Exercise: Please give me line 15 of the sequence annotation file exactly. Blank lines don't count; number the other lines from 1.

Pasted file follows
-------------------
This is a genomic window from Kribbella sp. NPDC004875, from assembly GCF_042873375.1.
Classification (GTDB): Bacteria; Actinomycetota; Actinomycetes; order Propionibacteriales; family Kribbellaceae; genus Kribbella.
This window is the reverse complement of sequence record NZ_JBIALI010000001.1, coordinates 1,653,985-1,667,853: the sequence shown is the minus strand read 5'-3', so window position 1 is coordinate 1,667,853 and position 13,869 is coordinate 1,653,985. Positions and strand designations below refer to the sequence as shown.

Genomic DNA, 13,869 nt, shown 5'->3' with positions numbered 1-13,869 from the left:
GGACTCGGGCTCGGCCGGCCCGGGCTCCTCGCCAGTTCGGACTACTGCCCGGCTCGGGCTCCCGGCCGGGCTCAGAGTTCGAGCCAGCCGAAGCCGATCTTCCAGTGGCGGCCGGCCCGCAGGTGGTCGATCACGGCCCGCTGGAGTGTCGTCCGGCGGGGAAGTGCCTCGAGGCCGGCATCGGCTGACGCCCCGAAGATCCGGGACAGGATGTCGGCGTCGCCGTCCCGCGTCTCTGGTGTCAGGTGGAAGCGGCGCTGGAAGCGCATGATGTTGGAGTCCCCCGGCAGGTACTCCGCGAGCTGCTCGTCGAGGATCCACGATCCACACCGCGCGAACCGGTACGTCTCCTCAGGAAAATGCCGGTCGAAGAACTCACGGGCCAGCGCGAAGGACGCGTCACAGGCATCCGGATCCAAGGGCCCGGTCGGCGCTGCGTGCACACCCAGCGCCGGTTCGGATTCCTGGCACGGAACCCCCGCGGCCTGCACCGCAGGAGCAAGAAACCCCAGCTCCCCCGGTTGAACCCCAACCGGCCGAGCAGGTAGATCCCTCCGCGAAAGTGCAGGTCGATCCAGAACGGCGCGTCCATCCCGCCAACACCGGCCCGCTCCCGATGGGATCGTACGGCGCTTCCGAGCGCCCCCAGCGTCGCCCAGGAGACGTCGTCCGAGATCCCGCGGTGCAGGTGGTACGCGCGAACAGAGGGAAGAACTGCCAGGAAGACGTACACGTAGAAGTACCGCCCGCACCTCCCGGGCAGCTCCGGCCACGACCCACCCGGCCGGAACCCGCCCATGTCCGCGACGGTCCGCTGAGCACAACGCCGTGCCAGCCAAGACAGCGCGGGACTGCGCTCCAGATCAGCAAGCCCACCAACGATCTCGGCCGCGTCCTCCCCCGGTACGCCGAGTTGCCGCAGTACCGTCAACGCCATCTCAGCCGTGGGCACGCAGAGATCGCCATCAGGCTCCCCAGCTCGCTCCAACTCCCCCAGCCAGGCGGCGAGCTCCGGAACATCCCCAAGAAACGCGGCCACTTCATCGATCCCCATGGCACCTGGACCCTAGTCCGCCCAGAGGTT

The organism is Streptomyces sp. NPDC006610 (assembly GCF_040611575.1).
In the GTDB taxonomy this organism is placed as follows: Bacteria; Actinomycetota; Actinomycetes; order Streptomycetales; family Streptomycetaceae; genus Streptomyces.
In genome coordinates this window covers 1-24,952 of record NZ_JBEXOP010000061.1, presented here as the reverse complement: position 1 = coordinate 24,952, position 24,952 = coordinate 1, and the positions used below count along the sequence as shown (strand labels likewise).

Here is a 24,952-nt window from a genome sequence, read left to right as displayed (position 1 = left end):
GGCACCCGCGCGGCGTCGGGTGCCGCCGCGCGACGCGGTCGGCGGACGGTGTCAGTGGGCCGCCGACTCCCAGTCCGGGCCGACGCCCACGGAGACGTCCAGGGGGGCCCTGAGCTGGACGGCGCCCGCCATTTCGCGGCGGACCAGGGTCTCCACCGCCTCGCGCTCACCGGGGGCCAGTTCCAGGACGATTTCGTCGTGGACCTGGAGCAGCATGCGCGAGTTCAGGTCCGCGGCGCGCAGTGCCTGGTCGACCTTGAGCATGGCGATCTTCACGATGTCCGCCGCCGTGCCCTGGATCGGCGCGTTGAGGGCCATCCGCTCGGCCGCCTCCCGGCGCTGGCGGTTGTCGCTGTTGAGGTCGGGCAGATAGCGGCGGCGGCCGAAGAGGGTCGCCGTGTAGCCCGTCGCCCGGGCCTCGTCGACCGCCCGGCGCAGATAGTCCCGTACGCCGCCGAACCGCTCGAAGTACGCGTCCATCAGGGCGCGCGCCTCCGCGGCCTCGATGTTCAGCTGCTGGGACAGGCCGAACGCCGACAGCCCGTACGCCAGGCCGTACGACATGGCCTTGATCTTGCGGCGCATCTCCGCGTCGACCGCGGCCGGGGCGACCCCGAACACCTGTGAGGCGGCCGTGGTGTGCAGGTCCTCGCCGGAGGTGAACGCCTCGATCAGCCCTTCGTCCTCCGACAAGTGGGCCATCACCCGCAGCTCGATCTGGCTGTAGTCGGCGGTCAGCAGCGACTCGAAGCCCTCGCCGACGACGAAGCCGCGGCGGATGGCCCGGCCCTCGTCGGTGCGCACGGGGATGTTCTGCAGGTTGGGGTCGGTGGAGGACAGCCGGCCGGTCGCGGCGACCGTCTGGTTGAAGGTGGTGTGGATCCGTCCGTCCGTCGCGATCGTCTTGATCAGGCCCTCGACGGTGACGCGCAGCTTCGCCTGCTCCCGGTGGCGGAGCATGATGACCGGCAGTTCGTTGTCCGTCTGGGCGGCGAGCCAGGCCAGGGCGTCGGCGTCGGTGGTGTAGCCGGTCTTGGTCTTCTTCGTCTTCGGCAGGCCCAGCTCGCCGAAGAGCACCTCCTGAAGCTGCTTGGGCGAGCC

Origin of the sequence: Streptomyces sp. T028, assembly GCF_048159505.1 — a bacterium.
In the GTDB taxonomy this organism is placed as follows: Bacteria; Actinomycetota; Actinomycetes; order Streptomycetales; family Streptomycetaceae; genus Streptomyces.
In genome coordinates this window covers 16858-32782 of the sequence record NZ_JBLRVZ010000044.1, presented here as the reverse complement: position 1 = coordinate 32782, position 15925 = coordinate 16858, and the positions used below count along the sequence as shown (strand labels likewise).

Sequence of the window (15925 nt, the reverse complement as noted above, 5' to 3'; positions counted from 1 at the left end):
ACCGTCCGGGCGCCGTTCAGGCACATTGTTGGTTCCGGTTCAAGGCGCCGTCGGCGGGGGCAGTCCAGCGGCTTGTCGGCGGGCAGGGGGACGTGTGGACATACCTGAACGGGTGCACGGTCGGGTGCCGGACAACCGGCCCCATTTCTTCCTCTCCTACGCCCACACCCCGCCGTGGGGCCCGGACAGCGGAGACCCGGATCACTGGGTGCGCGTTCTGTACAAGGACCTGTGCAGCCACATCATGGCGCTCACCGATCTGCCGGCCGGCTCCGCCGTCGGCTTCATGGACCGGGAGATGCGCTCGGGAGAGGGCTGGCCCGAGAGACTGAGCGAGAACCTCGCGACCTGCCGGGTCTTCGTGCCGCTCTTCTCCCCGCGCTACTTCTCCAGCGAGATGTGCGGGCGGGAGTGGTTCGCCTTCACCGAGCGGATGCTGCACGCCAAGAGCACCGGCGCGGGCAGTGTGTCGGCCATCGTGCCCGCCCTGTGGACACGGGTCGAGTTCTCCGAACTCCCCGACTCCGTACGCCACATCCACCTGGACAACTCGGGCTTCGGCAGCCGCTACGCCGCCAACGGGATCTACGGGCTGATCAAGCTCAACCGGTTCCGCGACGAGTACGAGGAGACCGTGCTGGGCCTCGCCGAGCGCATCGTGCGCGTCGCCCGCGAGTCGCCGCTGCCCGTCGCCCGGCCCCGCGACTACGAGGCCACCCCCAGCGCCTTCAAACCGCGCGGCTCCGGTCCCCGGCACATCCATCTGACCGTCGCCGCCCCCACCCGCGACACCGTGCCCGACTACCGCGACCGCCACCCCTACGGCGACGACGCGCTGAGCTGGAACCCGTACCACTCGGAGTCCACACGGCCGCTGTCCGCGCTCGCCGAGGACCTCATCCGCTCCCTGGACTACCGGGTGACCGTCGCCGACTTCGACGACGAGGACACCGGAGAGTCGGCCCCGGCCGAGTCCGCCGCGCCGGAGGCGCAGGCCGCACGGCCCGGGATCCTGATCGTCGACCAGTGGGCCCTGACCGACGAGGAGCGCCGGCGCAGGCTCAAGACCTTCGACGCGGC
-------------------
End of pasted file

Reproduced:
ACCGTCCGGGCGCCGTTCAGGCACATTGTTGGTTCCGGTTCAAGGCGCCGTCGGCGGGGGCAGTCCAGCGGCTTGTCGGCGGGCAGGGGGACGTGTGGACATACCTGAACGGGTGCACGGTCGGGTGCCGGACAACCGGCCCCATTTCTTCCTCTCCTACGCCCACACCCCGCCGTGGGGCCCGGACAGCGGAGACCCGGATCACTGGGTGCGCGTTCTGTACAAGGACCTGTGCAGCCACATCATGGCGCTCACCGATCTGCCGGCCGGCTCCGCCGTCGGCTTCATGGACCGGGAGATGCGCTCGGGAGAGGGCTGGCCCGAGAGACTGAGCGAGAACCTCGCGACCTGCCGGGTCTTCGTGCCGCTCTTCTCCCCGCGCTACTTCTCCAGCGAGATGTGCGGGCGGGAGTGGTTCGCCTTCACCGAGCGGATGCTGCACGCCAAGAGCACCGGCGCGGGCAGTGTGTCGGCCATCGTGCCCGCCCTGTGGACACGGGTCGAGTTCTCCGAACTCCCCGACTCCGTACGCCACATCCACCTGGACAACTCGGGCTTCGGCAGCCGCTACGCCGCCAACGGGATCTACGGGCTGATCAAGCTCAACCGGTTCCGCGACGAGTACGAGGAGACCGTGCTGGGCCTCGCCGAGCGCATCGTGCGCGTCGCCCGCGAGTCGCCGCTGCCCGTCGCCCGGCCCCGCGACTACGAGGCCACCCCCAGCGCCTTCAAACCGCGCGGCTCCGGTCCCCGGCACATCCATCTGACCGTCGCCGCCCCCACCCGCGACACCGTGCCCGACTACCGCGACCGCCACCCCTACGGCGACGACGCGCTGAGCTGGAACCCGTACCACTCGGAGTCCACACGGCCGCTGTCCGCGCTCGCCGAGGACCTCATCCGCTCCCTGGACTACCGGGTGACCGTCGCCGACTTCGACGACGAGGACACCGGAGAGTCGGCCCCGGCCGAGTCCGCCGCGCCGGAGGCGCAGGCCGCACGGCCCGGGATCCTGATCGTCGACCAGTGGGCCCTGACCGACGAGGAGCGCCGGCGCAGGCTCAAGACCTTCGACGCGGC